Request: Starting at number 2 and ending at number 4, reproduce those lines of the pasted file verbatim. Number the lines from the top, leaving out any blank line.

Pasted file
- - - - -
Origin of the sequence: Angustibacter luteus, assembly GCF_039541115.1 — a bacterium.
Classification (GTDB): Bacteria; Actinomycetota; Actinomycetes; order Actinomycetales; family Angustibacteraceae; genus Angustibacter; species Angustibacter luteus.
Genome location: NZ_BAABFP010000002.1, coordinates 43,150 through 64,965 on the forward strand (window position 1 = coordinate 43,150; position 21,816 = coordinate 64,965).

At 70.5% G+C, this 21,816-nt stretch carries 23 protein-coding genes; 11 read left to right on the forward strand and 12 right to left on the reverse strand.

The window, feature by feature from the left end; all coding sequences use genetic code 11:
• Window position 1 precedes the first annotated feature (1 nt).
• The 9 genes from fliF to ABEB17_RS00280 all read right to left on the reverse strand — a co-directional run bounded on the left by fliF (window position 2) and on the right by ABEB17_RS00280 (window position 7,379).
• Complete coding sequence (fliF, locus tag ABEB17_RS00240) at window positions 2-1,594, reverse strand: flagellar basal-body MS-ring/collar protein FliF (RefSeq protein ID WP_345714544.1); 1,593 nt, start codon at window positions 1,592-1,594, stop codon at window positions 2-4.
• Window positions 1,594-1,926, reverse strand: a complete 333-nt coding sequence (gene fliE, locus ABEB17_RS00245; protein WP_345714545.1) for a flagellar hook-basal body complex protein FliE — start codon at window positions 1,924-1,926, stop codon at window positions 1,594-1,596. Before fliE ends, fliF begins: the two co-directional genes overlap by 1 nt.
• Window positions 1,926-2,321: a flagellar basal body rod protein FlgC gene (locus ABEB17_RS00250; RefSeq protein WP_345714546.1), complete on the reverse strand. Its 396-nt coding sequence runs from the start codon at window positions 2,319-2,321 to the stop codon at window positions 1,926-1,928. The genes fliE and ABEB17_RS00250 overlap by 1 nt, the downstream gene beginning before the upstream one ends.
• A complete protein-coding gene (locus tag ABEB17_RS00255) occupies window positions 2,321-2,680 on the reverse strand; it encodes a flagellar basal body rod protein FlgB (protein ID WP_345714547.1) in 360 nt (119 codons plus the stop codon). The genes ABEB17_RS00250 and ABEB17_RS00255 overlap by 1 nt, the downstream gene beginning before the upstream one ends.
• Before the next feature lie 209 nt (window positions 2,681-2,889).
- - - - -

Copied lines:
Classification (GTDB): Bacteria; Actinomycetota; Actinomycetes; order Actinomycetales; family Angustibacteraceae; genus Angustibacter; species Angustibacter luteus.
Genome location: NZ_BAABFP010000002.1, coordinates 43,150 through 64,965 on the forward strand (window position 1 = coordinate 43,150; position 21,816 = coordinate 64,965).

At 70.5% G+C, this 21,816-nt stretch carries 23 protein-coding genes; 11 read left to right on the forward strand and 12 right to left on the reverse strand.